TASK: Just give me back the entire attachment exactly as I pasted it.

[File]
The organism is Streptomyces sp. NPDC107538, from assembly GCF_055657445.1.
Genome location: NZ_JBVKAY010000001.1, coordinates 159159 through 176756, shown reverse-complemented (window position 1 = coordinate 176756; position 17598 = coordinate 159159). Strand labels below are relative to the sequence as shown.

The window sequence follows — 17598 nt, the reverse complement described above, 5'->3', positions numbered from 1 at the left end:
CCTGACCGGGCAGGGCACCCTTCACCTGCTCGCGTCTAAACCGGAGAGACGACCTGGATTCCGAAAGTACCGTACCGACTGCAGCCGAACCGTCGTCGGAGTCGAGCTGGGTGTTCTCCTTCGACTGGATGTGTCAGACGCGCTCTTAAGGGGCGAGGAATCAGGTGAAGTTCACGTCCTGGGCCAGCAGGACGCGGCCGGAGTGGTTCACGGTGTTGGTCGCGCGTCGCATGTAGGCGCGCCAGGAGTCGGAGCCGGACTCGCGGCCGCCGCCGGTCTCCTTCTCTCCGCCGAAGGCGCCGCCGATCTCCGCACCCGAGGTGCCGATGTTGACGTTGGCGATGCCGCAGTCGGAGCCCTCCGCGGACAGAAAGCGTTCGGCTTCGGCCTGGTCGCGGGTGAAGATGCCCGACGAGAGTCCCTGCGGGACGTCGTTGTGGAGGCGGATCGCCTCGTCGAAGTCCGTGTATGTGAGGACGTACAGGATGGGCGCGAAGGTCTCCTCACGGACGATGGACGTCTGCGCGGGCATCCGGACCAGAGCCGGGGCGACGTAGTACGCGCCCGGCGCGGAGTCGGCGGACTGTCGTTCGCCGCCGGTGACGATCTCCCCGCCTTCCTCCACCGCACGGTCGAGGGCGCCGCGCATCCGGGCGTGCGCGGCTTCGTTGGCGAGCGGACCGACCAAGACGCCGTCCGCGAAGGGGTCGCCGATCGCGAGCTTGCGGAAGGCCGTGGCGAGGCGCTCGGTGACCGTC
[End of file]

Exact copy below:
The organism is Streptomyces sp. NPDC107538, from assembly GCF_055657445.1.
Genome location: NZ_JBVKAY010000001.1, coordinates 159159 through 176756, shown reverse-complemented (window position 1 = coordinate 176756; position 17598 = coordinate 159159). Strand labels below are relative to the sequence as shown.

The window sequence follows — 17598 nt, the reverse complement described above, 5'->3', positions numbered from 1 at the left end:
CCTGACCGGGCAGGGCACCCTTCACCTGCTCGCGTCTAAACCGGAGAGACGACCTGGATTCCGAAAGTACCGTACCGACTGCAGCCGAACCGTCGTCGGAGTCGAGCTGGGTGTTCTCCTTCGACTGGATGTGTCAGACGCGCTCTTAAGGGGCGAGGAATCAGGTGAAGTTCACGTCCTGGGCCAGCAGGACGCGGCCGGAGTGGTTCACGGTGTTGGTCGCGCGTCGCATGTAGGCGCGCCAGGAGTCGGAGCCGGACTCGCGGCCGCCGCCGGTCTCCTTCTCTCCGCCGAAGGCGCCGCCGATCTCCGCACCCGAGGTGCCGATGTTGACGTTGGCGATGCCGCAGTCGGAGCCCTCCGCGGACAGAAAGCGTTCGGCTTCGGCCTGGTCGCGGGTGAAGATGCCCGACGAGAGTCCCTGCGGGACGTCGTTGTGGAGGCGGATCGCCTCGTCGAAGTCCGTGTATGTGAGGACGTACAGGATGGGCGCGAAGGTCTCCTCACGGACGATGGACGTCTGCGCGGGCATCCGGACCAGAGCCGGGGCGACGTAGTACGCGCCCGGCGCGGAGTCGGCGGACTGTCGTTCGCCGCCGGTGACGATCTCCCCGCCTTCCTCCACCGCACGGTCGAGGGCGCCGCGCATCCGGGCGTGCGCGGCTTCGTTGGCGAGCGGACCGACCAAGACGCCGTCCGCGAAGGGGTCGCCGATCGCGAGCTTGCGGAAGGCCGTGGCGAGGCGCTCGGTGACCGTC